Landmark distance education program celebrates 25th anniversary

Landmark distance education program celebrates 25th anniversary

By Andrew Creasey /

Just over 25 years ago, the Des Moines Area Community College reached out to the University of Northern Iowa with a problem: Rural areas of Western Iowa were having trouble attracting quality teaching candidates.

The solution to this issue is still flourishing today - the 2+2 Elementary Education Program, now the longest-running partnership between a university and community college in the state. The program is celebrating its 25th anniversary with the largest student class in its history.

“Community leaders recognized the long-term value of creating a pathway for placebound and non-traditional students in the region to complete a teaching degree -- and UNI was their first choice,” said Kent Johnson, dean of UNI’s Division of Continuing Education and Special Programs.

The 2+2 program offers students who cannot relocate to Cedar Falls the ability to take two years of classes at DMACC followed by two years of upper-level classes delivered by UNI through a combination of in-person, online and hybrid approaches. 

The program, which has been available at DMACC’s Carroll, Ankeny and Boone campuses, will have graduated 307 students by May 2021. Many of these graduates have gone on to teach in rural districts that face an aging teacher population and social and financial challenges to attracting qualified teachers.

“We’re providing rural districts that can have trouble attracting qualified candidates with teachers who are trained by the best teaching school in the state,” said Marc Renning, the program coordinator and an instructor with the College of Education.

Graduates raved about the accessibility and educational quality of the program.

“The UNI/DMACC 2+2 program is incredibly convenient, affordable, and understanding of non-traditional students, without watering down the content and importance of learning,” said 2017 graduate Caitlin Bailey, who landed a position in the Waterloo School District upon graduation. “Professors were very flexible and went the extra mile to accommodate our group.”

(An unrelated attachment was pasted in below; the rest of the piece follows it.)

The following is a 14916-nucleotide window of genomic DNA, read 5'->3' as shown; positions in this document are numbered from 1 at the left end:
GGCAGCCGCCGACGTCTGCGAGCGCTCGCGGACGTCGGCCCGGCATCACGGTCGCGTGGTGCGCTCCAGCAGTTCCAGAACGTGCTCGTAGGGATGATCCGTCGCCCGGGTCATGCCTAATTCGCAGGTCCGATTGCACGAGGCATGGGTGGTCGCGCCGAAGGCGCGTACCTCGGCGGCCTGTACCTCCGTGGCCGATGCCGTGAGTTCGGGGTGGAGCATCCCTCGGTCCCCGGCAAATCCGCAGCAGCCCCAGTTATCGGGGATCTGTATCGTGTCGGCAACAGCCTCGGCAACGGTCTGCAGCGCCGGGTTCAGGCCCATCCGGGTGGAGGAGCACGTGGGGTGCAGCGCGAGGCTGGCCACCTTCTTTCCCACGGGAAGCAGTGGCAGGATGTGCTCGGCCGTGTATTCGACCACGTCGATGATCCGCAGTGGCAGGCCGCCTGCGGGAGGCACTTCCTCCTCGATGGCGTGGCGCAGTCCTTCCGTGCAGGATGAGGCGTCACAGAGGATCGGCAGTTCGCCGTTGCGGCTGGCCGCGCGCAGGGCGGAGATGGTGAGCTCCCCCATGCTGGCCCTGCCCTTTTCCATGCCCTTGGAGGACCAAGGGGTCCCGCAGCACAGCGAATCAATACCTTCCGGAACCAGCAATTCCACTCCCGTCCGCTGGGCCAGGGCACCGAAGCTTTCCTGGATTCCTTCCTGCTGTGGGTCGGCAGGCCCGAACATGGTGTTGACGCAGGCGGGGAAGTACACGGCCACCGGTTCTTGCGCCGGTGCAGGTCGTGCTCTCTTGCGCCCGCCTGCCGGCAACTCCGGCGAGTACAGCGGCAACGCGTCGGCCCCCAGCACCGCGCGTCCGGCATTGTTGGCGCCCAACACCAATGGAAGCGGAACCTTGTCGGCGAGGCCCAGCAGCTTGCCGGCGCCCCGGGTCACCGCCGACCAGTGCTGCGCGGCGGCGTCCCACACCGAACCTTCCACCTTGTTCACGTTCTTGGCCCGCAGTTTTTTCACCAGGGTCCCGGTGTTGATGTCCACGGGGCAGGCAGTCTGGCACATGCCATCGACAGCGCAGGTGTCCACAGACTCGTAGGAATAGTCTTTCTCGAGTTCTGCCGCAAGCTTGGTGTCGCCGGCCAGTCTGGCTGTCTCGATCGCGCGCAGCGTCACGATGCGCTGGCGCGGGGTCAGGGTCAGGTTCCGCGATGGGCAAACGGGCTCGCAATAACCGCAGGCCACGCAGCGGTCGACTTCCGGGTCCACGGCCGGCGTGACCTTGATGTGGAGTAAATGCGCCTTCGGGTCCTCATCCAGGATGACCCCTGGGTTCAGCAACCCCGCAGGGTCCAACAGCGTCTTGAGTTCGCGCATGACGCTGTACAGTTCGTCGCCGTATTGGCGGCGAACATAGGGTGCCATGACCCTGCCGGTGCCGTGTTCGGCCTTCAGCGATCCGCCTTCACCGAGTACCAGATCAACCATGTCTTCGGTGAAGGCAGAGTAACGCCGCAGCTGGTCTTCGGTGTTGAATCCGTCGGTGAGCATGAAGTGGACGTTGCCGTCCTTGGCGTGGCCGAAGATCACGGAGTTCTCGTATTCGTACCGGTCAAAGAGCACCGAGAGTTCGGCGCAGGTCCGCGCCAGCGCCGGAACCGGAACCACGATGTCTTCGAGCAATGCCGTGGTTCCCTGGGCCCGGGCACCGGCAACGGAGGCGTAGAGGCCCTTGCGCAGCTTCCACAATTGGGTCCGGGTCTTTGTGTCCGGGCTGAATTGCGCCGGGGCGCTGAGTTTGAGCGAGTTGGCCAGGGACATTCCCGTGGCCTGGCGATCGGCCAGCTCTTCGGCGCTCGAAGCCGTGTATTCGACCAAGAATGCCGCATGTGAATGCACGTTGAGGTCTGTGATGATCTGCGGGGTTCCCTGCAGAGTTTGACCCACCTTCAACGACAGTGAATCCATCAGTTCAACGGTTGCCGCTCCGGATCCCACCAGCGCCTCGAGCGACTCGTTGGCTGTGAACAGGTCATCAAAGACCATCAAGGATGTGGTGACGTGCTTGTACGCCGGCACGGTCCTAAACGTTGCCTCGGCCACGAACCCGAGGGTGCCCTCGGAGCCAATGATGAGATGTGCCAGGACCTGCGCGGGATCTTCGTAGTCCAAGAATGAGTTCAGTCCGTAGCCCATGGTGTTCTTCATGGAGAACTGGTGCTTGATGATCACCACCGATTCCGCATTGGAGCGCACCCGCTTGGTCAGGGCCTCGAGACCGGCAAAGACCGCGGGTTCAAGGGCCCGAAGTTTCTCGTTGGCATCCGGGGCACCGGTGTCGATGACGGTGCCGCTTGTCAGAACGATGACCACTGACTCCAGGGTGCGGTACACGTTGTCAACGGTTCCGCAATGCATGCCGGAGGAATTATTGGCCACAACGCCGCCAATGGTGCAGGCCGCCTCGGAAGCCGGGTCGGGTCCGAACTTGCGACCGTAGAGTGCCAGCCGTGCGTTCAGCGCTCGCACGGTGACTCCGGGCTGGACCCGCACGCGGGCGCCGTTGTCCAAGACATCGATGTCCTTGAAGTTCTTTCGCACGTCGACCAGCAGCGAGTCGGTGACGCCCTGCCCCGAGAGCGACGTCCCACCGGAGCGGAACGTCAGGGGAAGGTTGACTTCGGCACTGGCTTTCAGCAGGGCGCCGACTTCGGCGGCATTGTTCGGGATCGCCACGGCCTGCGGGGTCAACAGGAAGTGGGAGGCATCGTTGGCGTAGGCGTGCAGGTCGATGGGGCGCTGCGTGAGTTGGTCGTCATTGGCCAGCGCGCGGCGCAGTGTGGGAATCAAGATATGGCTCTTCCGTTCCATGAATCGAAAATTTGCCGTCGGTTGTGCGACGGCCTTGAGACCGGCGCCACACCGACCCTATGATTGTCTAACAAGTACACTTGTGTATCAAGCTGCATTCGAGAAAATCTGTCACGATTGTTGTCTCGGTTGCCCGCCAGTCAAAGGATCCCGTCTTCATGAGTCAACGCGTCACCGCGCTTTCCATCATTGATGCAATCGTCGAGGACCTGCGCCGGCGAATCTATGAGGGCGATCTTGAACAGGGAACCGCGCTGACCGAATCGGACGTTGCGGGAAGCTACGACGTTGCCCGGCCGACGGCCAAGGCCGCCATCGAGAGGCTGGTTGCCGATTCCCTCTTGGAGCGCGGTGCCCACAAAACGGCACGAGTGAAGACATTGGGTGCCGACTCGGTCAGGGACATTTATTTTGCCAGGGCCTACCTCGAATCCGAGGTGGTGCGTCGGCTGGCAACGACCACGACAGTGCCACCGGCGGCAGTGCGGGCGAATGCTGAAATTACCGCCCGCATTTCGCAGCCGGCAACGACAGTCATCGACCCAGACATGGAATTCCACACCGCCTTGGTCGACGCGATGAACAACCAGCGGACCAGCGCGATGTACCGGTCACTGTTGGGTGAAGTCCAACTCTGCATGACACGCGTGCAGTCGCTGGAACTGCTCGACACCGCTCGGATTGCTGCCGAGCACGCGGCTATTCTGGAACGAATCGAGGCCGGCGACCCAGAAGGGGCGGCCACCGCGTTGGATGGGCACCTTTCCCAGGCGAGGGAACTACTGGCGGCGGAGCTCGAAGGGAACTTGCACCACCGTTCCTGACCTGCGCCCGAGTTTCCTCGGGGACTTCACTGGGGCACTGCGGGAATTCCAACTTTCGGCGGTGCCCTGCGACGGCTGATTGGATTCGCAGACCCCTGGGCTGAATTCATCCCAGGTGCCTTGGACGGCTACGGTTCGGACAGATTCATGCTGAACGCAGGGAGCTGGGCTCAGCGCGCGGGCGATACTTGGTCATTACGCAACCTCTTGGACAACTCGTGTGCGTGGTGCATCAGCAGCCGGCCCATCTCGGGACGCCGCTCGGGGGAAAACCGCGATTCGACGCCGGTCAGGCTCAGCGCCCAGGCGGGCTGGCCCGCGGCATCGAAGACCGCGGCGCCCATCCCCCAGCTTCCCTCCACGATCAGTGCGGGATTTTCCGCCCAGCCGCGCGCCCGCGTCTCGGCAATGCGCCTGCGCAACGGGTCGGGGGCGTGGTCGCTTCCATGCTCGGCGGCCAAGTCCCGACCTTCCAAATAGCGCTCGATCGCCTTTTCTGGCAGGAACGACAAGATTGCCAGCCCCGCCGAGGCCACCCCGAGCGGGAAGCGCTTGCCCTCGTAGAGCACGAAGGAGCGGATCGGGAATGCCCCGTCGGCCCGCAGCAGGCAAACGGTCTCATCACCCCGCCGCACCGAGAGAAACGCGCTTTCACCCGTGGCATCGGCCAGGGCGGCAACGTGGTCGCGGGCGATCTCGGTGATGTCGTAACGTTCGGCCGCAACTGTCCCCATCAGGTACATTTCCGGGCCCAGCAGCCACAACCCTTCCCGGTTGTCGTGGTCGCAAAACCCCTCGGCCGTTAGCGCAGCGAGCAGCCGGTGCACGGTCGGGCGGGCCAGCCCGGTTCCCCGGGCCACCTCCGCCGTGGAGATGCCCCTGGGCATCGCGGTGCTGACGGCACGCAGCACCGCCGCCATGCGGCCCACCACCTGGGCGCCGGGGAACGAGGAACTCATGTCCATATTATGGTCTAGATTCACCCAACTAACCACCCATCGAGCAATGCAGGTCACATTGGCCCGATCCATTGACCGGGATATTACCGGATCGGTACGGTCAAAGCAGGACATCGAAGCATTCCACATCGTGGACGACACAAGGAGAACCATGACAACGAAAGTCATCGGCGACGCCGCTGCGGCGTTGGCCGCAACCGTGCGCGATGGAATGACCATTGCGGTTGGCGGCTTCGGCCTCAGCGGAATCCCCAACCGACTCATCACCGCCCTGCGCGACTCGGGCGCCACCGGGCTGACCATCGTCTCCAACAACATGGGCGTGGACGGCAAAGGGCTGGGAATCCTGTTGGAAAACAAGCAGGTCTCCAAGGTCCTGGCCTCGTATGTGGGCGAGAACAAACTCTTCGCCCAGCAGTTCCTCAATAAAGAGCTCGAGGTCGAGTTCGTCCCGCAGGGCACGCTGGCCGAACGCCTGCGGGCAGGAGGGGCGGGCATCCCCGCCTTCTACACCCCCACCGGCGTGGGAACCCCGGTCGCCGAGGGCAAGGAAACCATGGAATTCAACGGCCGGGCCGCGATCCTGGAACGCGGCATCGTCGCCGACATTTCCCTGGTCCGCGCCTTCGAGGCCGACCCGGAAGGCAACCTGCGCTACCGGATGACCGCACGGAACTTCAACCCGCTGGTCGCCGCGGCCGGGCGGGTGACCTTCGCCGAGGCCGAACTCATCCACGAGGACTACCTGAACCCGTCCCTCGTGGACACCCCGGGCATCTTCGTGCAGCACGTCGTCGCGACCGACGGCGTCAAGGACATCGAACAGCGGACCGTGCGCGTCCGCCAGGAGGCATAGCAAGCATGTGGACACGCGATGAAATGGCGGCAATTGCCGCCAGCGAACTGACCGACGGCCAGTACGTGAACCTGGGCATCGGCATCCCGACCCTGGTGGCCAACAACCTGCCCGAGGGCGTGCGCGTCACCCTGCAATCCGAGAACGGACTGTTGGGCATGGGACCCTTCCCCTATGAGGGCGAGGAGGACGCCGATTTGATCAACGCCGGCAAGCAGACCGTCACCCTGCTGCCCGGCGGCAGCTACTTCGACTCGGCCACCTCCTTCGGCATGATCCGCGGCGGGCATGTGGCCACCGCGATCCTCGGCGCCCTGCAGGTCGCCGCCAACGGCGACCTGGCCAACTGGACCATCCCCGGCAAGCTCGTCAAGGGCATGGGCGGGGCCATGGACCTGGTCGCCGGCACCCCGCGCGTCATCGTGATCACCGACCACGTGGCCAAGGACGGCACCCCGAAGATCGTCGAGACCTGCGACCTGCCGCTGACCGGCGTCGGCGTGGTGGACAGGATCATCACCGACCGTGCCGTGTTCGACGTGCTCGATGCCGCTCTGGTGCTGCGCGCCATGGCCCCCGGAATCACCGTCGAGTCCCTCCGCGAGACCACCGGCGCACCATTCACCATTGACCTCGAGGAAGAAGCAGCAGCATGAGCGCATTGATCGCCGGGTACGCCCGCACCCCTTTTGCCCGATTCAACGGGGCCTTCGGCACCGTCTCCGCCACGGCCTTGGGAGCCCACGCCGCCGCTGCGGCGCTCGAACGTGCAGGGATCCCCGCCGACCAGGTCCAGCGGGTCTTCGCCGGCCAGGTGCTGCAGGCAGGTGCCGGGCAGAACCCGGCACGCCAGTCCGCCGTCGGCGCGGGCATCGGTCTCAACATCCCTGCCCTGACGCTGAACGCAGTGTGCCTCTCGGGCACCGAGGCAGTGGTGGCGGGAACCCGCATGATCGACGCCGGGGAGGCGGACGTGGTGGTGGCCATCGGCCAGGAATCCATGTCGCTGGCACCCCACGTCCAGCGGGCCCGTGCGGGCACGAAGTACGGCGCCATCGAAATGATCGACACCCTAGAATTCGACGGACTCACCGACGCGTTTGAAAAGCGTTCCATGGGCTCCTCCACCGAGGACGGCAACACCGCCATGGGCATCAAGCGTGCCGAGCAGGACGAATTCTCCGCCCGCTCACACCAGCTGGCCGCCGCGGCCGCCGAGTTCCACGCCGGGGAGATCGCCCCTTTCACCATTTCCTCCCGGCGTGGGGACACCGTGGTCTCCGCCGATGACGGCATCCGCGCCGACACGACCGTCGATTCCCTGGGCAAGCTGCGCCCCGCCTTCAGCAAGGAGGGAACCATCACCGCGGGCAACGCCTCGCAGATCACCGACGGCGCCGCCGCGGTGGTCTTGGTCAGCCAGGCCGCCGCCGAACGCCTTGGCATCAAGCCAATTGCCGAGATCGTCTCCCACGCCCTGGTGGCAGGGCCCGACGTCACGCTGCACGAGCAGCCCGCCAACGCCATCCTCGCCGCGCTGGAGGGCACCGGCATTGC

Fellow 2017 graduate Addison McCombs, is currently an elementary teacher at Ray Elementary in Hutto, Texas, said the program allowed her to continue working full-time while completing her degree.

“I am blessed that UNI had the 2+2 option,” McCombs said. “The instructors were amazing and helpful, and I feel like I got the ‘college’ experience without living in a dorm room.”

Plans for the program were outlined in early 1993 after DMACC approached UNI with the results of a survey showing a pending teacher shortage in rural schools of West Central Iowa. In 1994, UNI received a three-year, $315,000 federal grant to develop a model 2+2 program. 

The first courses from the UNI sequence were offered beginning in January of 1995. In the early years of the program, UNI received a budget line from the legislature to offset the costs, but as the program has thrived, it has been fully integrated into the budget of the university as a whole and currently operates on a self-supporting basis. 

The success and duration of the program has contributed to the creation of an additional partnership with DMACC, UNI@DMACC, in which UNI staff will be located at DMACC's urban campus to provide support for several online degree completion programs designed for adult learners:  the Bachelor or Liberal Studies, Bachelor of Applied Studies (BAS) in Managing Business and Organizations, and BAS in Criminology.  

And after 25 years, the program is still going strong.

“We have our largest 2+2 class in our history this spring, and we will continue to provide access to high-quality education to students who might otherwise not be able to attend UNI,” Johnson said. “The UNI faculty who teach in the program and the staff who support the students deserve tremendous credit. With the strong relationship with DMACC and great support systems we have in place, we are positioned very well for another 25 years of providing qualified teachers to the schools that need them.”